Boxing day is here and that means it is time for the 2017 World Junior Championship. The beloved tournament has a special place in this country: the hockey is exciting, Canada is always a threat and we get to see some of the brightest prospects in the world play on a big stage. This year the Calgary Flames have 5 players slated to represent their countries. Here is a look at who to keep an eye on these next couple of weeks.
Dillon Dube of the Kelowna Rockets (WHL)
10 GP, 1 G, 10 A, 11 PTS, 14 PIM, +5
Dillon Dube was a bit of a surprise to make Canada’s roster, considering the fact that he has missed a lot of games so far this year and has not put up a ton of points. However, he has proven he can produce offensively and he adds a lot of energy with his fast skating and aggressive style. He will not be “the guy” but he can definitely contribute for Canada in a depth role and play higher up the line up if needed. He had 1 goal and 2 assists in 3 pre-tournament games.
Oliver Kylington of the Stockton Heat (AHL)
25 GP, 4 G, 9 A, 13 PTS, 14 PIM, +7
Oliver Kylington is the prospect I will be watching with the most interest this tournament. He is an incredible talent and it still baffles me that the Flames were able to pick him up with the 60th overall pick in the 2015 draft. He played quite well as an 18-year-old in Stockton last year and this season he is off to a great start on his sophomore campaign, being one of the leaders on Stockton from the backend at age 19. He was not brought in last year for Sweden so he is going to be highly motivated to put on a great performance this year. Expect him to be a prominent player on Sweden, as the Flames likely released him to play at the World Junior Championship with the idea that he would be playing big minutes at important moments. He is a high risk, high reward player, so it will be worth watching to see how he fares in a big tournament like this.
Team United States
Adam Fox of Harvard University (NCAA)
11 GP, 1 G, 15 A, 16 PTS, 6 PIM, +12
While Kylington is a possibly Calgary’s most impressive defense prospect, Adam Fox is already starting to make a push for that billing. The third round pick from this past draft is off to an incredible start to his NCAA career, putting up 16 points in just 11 games. He is stacking up points like crazy, being a huge part of Harvard’s powerplay. The United States look like they have a strong team this year, so if Fox is given a good portion of powerplay time, he should continue to do what he has done in Harvard, put points on the board.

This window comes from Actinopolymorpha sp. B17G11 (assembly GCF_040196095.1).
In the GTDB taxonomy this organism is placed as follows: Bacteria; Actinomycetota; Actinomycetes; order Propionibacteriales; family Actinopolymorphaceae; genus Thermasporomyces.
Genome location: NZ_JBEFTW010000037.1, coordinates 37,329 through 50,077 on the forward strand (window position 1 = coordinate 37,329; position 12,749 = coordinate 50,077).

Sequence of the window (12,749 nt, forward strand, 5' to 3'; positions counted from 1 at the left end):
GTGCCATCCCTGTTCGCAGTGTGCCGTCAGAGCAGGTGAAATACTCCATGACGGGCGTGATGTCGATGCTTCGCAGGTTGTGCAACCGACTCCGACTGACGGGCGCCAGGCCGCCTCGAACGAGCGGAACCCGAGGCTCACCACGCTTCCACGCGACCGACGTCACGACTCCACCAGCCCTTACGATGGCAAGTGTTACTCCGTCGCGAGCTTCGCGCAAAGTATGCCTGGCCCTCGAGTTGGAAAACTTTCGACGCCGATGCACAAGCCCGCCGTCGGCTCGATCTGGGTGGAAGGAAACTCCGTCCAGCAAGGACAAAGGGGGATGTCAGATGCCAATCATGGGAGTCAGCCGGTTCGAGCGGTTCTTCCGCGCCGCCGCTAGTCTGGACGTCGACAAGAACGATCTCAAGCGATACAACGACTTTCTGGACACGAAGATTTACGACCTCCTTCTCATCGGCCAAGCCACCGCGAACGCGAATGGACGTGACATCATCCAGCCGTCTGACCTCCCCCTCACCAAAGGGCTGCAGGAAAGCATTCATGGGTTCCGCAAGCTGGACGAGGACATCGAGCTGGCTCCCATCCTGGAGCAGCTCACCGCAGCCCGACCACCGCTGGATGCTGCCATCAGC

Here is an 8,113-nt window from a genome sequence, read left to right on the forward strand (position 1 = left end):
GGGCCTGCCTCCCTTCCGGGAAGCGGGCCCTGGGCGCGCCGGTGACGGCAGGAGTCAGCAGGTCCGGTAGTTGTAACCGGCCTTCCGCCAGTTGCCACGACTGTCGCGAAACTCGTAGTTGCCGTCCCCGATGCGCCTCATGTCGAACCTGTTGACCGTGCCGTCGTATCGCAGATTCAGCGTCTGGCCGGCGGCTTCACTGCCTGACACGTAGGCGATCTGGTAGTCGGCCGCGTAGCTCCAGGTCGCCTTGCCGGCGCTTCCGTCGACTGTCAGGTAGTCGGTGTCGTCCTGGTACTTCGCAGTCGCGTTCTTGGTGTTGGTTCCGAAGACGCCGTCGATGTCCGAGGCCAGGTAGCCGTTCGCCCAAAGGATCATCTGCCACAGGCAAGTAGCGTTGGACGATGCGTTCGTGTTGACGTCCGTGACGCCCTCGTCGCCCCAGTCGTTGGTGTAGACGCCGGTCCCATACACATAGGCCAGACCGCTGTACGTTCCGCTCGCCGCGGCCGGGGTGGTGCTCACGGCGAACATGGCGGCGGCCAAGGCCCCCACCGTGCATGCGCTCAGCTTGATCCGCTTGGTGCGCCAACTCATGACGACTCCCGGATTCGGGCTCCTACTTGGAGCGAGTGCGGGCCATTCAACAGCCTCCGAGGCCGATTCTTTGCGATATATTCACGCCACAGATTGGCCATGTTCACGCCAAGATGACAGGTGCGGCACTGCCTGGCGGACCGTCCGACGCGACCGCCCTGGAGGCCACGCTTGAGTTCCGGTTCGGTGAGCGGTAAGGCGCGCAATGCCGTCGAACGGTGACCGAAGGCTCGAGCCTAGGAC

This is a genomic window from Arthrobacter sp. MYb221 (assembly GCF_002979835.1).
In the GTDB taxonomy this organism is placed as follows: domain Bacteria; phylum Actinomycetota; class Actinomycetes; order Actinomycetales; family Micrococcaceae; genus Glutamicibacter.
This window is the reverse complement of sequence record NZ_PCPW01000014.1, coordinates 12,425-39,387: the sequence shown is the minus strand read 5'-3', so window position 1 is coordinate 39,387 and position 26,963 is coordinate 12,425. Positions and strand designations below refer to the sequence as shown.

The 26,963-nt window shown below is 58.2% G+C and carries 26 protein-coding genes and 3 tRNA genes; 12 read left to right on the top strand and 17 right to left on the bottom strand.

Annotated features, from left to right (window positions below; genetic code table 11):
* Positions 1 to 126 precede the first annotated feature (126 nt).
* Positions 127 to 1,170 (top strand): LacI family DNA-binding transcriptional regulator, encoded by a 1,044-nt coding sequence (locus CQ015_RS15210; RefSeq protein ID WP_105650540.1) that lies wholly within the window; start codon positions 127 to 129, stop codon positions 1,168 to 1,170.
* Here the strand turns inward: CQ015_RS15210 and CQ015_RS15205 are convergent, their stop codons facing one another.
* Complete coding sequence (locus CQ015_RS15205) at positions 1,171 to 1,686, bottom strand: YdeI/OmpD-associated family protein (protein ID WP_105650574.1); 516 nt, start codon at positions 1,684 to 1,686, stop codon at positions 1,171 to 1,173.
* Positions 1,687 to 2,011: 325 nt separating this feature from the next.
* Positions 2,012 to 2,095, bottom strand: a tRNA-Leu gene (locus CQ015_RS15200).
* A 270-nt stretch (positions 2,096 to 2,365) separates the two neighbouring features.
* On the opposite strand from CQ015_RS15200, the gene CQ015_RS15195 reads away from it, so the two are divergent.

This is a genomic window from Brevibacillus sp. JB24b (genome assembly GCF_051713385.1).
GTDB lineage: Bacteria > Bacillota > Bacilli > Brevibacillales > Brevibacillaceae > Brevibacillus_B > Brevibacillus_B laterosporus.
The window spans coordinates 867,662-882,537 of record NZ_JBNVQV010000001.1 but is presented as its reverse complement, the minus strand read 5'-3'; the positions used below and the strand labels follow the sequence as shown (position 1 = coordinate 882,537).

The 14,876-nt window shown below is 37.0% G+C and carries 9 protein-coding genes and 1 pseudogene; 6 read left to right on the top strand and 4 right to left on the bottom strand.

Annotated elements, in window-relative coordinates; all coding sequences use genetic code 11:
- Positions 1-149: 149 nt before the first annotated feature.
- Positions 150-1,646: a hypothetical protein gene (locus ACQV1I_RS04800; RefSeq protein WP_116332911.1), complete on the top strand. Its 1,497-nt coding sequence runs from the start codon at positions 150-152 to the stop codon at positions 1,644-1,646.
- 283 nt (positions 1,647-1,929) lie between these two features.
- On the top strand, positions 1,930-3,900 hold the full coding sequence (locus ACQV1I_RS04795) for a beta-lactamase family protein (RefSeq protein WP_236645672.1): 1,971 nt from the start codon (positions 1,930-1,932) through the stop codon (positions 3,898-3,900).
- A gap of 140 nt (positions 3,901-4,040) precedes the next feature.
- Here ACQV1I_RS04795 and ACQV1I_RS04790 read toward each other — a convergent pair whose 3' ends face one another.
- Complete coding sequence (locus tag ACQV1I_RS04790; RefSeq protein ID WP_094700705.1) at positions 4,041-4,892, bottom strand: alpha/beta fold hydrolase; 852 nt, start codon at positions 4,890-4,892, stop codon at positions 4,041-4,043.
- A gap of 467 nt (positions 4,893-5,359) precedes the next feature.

Tyler Parsons of the London Knights (OHL)
16 GP, 11-2-2, 2.46 GAA, .916 SV%, 2 SO
Tyler Parsons is one of three goalies that made the United States final roster, but he should get a chance to vie for the starting role. He is the oldest of the three goaltenders and possesses a very nice resume, helping lead his London Knights to the OHL and Memorial Cup Championships this past season. He has proven that he can excel under high pressure situations, something that is imperative in such a short tournament like this one. He should get a shot, hopefully he runs with the opportunity.
Pavel Karnaukhov (Russia)
8 GP, 0 G, 1 A, 1 PT, 12 PIM, -1 (KHL)
18 GP, 5 G, 11 A, 16 PTS, 10 PIM, +7 (VHL)
2 GP, 0 G, 0 A, 0 PTS, 4 PIM, -1 (MHL)
You may remember Karnaukhov from his days as a member of the Calgary Hitmen. Karnaukhov went back to Russia this season instead of continuing to play in the WHL. A 5th round pick in 2015, the Flames probably were not overly fond of his decision, but players have to do what they think is best for their careers. He has made Russia’s team so something must be going right. He has played in 3 different Russian leagues this year and now is heading to the World Junior Championship so he is getting around. It will be interesting to see how significant of a contribution he makes to Russia’s team. This tournament could possibly be the last we see of him, or he may be back sooner than we think.
A Good Experience
Playing in the World Junior Championship is a big deal for these players and it can play a big role in their development. Whether they are counted on to be a star player or a depth contributor, playing against the top competition of their age group is a good measuring stick and learning experience. There are Flames prospects represented on all of the major contenders for this tournament, who will earn bragging rights over the rest?